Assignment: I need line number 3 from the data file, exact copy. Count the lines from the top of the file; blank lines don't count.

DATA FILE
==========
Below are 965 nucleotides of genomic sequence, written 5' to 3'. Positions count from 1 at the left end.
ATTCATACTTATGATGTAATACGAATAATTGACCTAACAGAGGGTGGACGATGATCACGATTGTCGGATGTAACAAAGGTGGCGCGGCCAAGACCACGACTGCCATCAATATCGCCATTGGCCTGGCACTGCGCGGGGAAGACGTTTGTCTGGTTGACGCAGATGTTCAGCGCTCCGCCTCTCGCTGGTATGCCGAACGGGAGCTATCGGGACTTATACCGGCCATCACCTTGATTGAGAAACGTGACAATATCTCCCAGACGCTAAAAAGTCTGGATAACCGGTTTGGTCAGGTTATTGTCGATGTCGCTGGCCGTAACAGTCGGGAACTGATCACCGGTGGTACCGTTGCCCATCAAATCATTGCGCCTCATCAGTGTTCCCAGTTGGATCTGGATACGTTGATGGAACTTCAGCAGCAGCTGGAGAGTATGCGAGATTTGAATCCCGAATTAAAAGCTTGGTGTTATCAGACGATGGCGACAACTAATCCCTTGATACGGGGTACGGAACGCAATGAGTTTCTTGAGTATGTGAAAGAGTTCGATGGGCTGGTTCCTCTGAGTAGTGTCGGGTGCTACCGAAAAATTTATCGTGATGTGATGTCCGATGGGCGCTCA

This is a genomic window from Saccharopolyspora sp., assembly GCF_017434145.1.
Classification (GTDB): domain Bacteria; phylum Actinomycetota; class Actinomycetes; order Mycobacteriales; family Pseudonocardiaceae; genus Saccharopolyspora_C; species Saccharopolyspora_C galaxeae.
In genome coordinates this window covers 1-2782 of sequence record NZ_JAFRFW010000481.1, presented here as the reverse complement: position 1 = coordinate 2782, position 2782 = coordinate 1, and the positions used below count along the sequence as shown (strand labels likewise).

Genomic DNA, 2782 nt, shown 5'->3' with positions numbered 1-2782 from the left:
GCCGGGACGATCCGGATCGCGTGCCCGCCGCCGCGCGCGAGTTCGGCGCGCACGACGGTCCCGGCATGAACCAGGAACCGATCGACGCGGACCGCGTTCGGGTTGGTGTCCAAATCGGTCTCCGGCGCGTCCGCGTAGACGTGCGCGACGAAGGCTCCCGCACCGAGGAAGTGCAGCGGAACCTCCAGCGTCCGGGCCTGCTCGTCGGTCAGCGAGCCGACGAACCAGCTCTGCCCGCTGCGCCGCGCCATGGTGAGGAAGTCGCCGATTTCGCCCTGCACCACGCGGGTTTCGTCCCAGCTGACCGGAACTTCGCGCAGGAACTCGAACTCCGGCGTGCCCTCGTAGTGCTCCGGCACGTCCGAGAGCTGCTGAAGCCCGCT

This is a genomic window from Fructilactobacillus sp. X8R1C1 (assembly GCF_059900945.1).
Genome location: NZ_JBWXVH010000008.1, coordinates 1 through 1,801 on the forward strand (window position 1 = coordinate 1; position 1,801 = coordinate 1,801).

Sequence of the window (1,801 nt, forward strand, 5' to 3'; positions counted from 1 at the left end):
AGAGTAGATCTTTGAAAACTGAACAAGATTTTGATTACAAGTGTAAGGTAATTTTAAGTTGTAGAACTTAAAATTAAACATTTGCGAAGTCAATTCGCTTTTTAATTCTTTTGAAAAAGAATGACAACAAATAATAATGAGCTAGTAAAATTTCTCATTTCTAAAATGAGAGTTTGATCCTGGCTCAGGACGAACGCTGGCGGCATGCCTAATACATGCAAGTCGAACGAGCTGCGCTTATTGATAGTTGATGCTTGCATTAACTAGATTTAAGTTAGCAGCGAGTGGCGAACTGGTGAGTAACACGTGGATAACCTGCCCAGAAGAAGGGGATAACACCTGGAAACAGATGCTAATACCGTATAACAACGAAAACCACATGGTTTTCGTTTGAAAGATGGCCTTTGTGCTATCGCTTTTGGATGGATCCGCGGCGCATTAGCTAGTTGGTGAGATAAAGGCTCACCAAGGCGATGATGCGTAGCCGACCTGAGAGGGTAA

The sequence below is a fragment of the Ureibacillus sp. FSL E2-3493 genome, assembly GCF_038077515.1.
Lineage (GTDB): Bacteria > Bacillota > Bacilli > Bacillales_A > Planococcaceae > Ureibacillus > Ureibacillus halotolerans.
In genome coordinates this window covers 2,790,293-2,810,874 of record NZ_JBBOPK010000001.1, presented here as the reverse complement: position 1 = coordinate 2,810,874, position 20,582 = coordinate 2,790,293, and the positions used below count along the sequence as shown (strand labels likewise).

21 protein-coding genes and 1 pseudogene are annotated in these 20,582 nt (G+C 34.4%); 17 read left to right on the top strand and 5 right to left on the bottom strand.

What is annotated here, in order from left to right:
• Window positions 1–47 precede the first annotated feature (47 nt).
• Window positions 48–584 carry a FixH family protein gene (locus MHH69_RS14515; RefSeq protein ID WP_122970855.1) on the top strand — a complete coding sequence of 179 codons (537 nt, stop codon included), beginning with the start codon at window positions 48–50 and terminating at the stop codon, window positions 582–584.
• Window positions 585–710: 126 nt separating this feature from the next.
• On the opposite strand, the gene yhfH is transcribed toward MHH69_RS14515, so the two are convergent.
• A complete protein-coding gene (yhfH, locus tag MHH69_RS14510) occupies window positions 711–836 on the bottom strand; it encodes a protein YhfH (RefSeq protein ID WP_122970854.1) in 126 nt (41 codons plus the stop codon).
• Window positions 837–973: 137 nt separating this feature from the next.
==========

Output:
This is a genomic window from Saccharopolyspora sp., assembly GCF_017434145.1.